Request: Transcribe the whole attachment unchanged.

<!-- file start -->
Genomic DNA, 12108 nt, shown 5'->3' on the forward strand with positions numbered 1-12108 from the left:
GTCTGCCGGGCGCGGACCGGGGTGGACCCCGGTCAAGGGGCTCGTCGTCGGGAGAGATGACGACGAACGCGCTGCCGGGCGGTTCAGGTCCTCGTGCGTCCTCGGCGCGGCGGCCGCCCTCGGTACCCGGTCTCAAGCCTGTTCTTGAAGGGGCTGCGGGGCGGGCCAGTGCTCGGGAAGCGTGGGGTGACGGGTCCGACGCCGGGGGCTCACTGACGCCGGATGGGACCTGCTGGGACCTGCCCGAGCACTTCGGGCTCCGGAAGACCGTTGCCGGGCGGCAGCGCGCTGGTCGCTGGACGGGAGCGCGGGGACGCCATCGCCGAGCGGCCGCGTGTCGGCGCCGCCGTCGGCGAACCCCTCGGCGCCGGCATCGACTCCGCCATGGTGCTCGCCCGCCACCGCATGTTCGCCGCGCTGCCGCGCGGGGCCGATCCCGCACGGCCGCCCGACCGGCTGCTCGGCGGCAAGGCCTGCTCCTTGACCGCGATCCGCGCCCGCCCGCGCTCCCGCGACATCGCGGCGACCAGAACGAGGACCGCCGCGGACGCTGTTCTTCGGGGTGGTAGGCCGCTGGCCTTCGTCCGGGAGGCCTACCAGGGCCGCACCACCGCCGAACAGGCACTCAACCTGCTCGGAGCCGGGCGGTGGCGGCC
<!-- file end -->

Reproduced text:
Genomic DNA, 12108 nt, shown 5'->3' on the forward strand with positions numbered 1-12108 from the left:
GTCTGCCGGGCGCGGACCGGGGTGGACCCCGGTCAAGGGGCTCGTCGTCGGGAGAGATGACGACGAACGCGCTGCCGGGCGGTTCAGGTCCTCGTGCGTCCTCGGCGCGGCGGCCGCCCTCGGTACCCGGTCTCAAGCCTGTTCTTGAAGGGGCTGCGGGGCGGGCCAGTGCTCGGGAAGCGTGGGGTGACGGGTCCGACGCCGGGGGCTCACTGACGCCGGATGGGACCTGCTGGGACCTGCCCGAGCACTTCGGGCTCCGGAAGACCGTTGCCGGGCGGCAGCGCGCTGGTCGCTGGACGGGAGCGCGGGGACGCCATCGCCGAGCGGCCGCGTGTCGGCGCCGCCGTCGGCGAACCCCTCGGCGCCGGCATCGACTCCGCCATGGTGCTCGCCCGCCACCGCATGTTCGCCGCGCTGCCGCGCGGGGCCGATCCCGCACGGCCGCCCGACCGGCTGCTCGGCGGCAAGGCCTGCTCCTTGACCGCGATCCGCGCCCGCCCGCGCTCCCGCGACATCGCGGCGACCAGAACGAGGACCGCCGCGGACGCTGTTCTTCGGGGTGGTAGGCCGCTGGCCTTCGTCCGGGAGGCCTACCAGGGCCGCACCACCGCCGAACAGGCACTCAACCTGCTCGGAGCCGGGCGGTGGCGGCC